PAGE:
The UK is to ban the sale of all new petrol and diesel cars and vans from 2040, as part of their clean air plan, among fears that increasing levels of nitrogen oxide present a huge risk to the health of the public.
The government have warned that the ban, which will include hybrid vehicles, is needed on account of the impact that poor air quality was having on the public’s health. The government believe that it constitutes the biggest environmental risk to people’s health in the country.
A government spokesman said “Poor air quality is the biggest environmental risk to public health in the UK and this government is determined to take strong action in the shortest time possible,”
“That is why we are providing councils with new funding to accelerate development of local plans, as part of an ambitious £3bn programme to clean up dirty air around our roads.”
Michael Gove, the environment secretary, will be hoping for a positive reception when he publishes the final document later today following months of legal battles.
The clean air plan will focus on steps that can be taken at a local council level to improve air quality in specific areas of the UK where emissions have breached thresholds. Steps will include retrofitting buses, changing public transport routes, altering road layouts and reviewing traffic features such as speed bumps, roundabouts and traffic lights.
Councils will be given £255m to accelerate their efforts and local emission hotspots will need to submit their plans by March 2018 and have them finalised by the end of 2018.
Ministers insist that while the option of charges are still on the table there were no plans to make councils introduce them. All other steps will be reviewed first to try and avoid more charges to the UK motorist.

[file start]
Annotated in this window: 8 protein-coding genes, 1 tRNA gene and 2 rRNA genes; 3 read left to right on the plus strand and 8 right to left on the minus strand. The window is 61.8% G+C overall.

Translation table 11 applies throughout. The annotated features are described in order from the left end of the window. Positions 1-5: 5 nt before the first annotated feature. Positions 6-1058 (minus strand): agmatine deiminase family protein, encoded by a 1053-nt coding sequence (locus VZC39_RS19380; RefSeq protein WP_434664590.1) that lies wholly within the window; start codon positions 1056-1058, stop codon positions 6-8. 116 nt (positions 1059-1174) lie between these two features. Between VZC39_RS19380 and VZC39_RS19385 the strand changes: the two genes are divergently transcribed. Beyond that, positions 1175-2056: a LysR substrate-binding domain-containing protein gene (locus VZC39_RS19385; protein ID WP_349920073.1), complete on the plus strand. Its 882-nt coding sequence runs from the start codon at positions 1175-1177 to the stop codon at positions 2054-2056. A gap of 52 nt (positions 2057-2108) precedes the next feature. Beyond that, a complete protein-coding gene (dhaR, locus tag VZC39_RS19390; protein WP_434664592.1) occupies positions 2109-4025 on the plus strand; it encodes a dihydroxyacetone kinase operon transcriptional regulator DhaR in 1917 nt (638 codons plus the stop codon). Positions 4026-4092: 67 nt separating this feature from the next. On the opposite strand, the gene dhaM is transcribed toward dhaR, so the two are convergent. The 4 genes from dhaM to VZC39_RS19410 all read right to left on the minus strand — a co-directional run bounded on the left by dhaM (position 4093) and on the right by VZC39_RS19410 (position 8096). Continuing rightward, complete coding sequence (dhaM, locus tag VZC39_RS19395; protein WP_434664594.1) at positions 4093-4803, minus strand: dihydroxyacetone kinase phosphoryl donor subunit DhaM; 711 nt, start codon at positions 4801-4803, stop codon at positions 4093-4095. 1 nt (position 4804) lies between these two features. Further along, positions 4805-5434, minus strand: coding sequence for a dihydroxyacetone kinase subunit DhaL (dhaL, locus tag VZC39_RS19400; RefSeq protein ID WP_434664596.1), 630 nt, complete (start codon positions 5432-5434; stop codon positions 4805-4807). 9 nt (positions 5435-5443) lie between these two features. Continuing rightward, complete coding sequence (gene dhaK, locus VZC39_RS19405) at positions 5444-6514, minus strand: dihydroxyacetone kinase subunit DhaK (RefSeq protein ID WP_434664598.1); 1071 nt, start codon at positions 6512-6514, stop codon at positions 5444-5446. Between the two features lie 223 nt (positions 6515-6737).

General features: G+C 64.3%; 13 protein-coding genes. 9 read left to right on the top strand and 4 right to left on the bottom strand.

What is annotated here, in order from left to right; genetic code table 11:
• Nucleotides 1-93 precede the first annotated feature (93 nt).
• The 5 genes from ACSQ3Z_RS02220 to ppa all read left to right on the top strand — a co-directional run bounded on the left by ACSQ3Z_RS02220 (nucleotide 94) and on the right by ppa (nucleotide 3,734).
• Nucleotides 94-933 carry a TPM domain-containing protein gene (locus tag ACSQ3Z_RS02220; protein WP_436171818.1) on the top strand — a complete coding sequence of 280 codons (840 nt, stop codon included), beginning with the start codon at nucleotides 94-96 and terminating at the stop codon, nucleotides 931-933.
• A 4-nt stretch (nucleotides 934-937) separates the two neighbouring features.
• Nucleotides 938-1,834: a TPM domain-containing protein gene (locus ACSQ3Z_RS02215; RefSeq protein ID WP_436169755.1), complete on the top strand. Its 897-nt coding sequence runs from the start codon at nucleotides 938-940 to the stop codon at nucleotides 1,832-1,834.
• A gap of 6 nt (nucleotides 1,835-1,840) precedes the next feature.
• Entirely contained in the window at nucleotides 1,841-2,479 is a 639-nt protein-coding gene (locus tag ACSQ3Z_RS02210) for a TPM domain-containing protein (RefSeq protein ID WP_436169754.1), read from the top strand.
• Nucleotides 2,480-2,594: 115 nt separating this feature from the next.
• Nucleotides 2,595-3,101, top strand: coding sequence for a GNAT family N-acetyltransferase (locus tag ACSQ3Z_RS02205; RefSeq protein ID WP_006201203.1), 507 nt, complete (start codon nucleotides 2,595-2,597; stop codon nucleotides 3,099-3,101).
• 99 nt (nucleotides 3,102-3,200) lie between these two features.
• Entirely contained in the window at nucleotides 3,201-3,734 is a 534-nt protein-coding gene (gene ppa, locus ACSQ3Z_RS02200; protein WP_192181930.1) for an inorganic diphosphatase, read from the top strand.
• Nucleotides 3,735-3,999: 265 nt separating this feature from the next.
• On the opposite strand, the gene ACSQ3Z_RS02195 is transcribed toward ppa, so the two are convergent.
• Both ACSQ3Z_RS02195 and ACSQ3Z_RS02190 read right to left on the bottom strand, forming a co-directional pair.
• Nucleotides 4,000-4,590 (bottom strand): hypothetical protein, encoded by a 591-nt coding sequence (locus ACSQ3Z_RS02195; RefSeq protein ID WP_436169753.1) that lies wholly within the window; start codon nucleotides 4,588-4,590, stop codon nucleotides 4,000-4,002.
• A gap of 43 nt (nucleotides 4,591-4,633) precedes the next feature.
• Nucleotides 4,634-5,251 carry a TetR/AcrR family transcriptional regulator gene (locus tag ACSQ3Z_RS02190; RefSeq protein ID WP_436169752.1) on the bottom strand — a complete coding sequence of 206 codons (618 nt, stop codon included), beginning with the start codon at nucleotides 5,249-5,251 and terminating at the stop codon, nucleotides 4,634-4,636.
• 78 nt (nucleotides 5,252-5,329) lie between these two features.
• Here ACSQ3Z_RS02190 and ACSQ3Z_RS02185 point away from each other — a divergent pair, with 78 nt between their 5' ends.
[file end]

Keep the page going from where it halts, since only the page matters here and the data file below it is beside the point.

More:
The decision to ban petrol and diesel sales by 2040 hails the beginning of the end for the combustion engine which has dominated the motor industry for more than a hundred years.
The UK’s clean air plan will also include £1bn in ultra-low emissions vehicles which includes investing nearly £100m in the UK’s car charging infrastructure and fund the plug-in car and plug-in grant schemes. £290m will also go towards the retrofitting and money towards low-emission taxi cabs.
The plan will also include an air quality grant for councils, a green bus fund for low-carbon vehicles, £1.2bn for cycling and walking and £100m to improve the air quality on the roads.
The plan comes among warnings that the country’s high level of air pollution could be responsible for more than 40,000 premature deaths a year.
More steps need to be made by the government and the industry itself to improve the UK’s air quality.
There are a few organisations in the haulage industry who are working to tackle the issue of emissions which are highlighted in the DfT’s Freight Carbon Review, these include examples of transport collaborations such as freight exchange networks and partnerships.